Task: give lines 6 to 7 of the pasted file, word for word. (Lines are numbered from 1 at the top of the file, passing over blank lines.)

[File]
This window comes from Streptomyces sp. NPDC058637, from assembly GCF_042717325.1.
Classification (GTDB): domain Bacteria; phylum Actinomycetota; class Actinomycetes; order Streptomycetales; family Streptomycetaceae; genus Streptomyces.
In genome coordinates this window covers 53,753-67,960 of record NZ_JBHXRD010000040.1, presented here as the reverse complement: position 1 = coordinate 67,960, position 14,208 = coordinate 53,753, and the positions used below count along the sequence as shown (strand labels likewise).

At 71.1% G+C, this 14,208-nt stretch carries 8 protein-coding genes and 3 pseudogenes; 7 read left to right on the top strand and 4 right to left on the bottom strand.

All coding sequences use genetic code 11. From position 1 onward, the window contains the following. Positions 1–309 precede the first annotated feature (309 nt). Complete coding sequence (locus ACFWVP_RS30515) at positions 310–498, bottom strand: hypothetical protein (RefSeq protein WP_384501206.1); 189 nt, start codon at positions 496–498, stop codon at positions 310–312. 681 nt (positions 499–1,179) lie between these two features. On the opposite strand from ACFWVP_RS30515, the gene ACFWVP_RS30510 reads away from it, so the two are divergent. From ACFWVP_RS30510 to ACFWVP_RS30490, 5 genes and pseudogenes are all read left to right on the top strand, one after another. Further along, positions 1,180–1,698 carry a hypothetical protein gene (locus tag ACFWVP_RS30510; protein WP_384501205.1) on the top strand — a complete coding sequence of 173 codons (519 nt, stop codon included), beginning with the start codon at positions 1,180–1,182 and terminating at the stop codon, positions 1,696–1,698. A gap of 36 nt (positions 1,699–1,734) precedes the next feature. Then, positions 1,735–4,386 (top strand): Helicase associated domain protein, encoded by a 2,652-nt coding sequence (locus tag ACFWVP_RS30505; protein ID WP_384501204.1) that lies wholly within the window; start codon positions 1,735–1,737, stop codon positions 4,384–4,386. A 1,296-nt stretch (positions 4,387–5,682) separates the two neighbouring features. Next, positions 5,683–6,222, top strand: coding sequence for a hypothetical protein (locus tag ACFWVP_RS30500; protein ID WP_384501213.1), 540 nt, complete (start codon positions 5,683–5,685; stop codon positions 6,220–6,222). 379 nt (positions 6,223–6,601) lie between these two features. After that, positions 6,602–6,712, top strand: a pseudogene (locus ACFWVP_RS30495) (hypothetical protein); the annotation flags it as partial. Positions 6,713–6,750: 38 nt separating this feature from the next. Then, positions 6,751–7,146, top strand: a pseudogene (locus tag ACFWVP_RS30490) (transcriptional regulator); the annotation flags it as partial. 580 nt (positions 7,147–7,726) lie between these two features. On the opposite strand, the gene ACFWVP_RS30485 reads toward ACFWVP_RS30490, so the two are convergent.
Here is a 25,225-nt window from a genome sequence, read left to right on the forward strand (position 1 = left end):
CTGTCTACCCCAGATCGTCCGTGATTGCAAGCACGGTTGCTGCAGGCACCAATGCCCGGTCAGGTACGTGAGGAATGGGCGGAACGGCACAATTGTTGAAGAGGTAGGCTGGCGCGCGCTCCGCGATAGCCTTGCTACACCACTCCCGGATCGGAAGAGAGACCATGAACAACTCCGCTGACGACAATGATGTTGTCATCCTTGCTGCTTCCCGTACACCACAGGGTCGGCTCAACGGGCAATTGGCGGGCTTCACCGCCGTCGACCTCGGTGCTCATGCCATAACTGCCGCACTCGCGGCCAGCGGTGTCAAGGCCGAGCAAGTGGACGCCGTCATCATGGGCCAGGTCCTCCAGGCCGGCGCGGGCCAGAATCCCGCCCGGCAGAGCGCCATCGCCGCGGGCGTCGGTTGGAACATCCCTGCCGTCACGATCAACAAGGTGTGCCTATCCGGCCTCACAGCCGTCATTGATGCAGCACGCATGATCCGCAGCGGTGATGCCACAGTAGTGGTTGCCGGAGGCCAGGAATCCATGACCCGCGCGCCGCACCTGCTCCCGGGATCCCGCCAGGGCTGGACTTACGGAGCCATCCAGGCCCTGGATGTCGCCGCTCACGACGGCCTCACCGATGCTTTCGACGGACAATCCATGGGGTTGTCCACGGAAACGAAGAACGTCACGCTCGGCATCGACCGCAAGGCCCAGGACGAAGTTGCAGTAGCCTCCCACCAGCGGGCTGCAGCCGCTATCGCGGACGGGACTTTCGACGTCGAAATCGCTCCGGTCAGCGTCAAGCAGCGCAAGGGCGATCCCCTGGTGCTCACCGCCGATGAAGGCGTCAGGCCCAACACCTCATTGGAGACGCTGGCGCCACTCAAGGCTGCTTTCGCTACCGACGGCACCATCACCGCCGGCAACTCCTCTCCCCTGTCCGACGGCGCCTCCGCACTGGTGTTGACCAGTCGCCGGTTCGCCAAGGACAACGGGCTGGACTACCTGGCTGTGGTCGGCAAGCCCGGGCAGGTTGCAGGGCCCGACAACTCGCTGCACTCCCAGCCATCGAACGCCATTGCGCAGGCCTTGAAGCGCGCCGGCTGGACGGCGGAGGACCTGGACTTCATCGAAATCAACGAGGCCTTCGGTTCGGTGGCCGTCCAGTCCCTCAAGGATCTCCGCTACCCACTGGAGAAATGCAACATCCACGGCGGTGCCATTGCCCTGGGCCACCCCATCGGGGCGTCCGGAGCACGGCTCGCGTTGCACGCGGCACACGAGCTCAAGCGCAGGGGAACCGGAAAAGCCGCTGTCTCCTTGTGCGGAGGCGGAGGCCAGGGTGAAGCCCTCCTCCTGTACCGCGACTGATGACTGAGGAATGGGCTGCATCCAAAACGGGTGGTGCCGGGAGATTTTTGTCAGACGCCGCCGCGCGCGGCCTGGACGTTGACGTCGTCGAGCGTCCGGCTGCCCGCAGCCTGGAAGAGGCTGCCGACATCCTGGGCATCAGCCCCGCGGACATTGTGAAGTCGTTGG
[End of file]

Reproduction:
Here is a 25,225-nt window from a genome sequence, read left to right on the forward strand (position 1 = left end):
CTGTCTACCCCAGATCGTCCGTGATTGCAAGCACGGTTGCTGCAGGCACCAATGCCCGGTCAGGTACGTGAGGAATGGGCGGAACGGCACAATTGTTGAAGAGGTAGGCTGGCGCGCGCTCCGCGATAGCCTTGCTACACCACTCCCGGATCGGAAGAGAGACCATGAACAACTCCGCTGACGACAATGATGTTGTCATCCTTGCTGCTTCCCGTACACCACAGGGTCGGCTCAACGGGCAATTGGCGGGCTTCACCGCCGTCGACCTCGGTGCTCATGCCATAACTGCCGCACTCGCGGCCAGCGGTGTCAAGGCCGAGCAAGTGGACGCCGTCATCATGGGCCAGGTCCTCCAGGCCGGCGCGGGCCAGAATCCCGCCCGGCAGAGCGCCATCGCCGCGGGCGTCGGTTGGAACATCCCTGCCGTCACGATCAACAAGGTGTGCCTATCCGGCCTCACAGCCGTCATTGATGCAGCACGCATGATCCGCAGCGGTGATGCCACAGTAGTGGTTGCCGGAGGCCAGGAATCCATGACCCGCGCGCCGCACCTGCTCCCGGGATCCCGCCAGGGCTGGACTTACGGAGCCATCCAGGCCCTGGATGTCGCCGCTCACGACGGCCTCACCGATGCTTTCGACGGACAATCCATGGGGTTGTCCACGGAAACGAAGAACGTCACGCTCGGCATCGACCGCAAGGCCCAGGACGAAGTTGCAGTAGCCTCCCACCAGCGGGCTGCAGCCGCTATCGCGGACGGGACTTTCGACGTCGAAATCGCTCCGGTCAGCGTCAAGCAGCGCAAGGGCGATCCCCTGGTGCTCACCGCCGATGAAGGCGTCAGGCCCAACACCTCATTGGAGACGCTGGCGCCACTCAAGGCTGCTTTCGCTACCGACGGCACCATCACCGCCGGCAACTCCTCTCCCCTGTCCGACGGCGCCTCCGCACTGGTGTTGACCAGTCGCCGGTTCGCCAAGGACAACGGGCTGGACTACCTGGCTGTGGTCGGCAAGCCCGGGCAGGTTGCAGGGCCCGACAACTCGCTGCACTCCCAGCCATCGAACGCCATTGCGCAGGCCTTGAAGCGCGCCGGCTGGACGGCGGAGGACCTGGACTTCATCGAAATCAACGAGGCCTTCGGTTCGGTGGCCGTCCAGTCCCTCAAGGATCTCCGCTACCCACTGGAGAAATGCAACATCCACGGCGGTGCCATTGCCCTGGGCCACCCCATCGGGGCGTCCGGAGCACGGCTCGCGTTGCACGCGGCACACGAGCTCAAGCGCAGGGGAACCGGAAAAGCCGCTGTCTCCTTGTGCGGAGGCGGAGGCCAGGGTGAAGCCCTCCTCCTGTACCGCGACTGATGACTGAGGAATGGGCTGCATCCAAAACGGGTGGTGCCGGGAGATTTTTGTCAGACGCCGCCGCGCGCGGCCTGGACGTTGACGTCGTCGAGCGTCCGGCTGCCCGCAGCCTGGAAGAGGCTGCCGACATCCTGGGCATCAGCCCCGCGGACATTGTGAAGTCGTTGG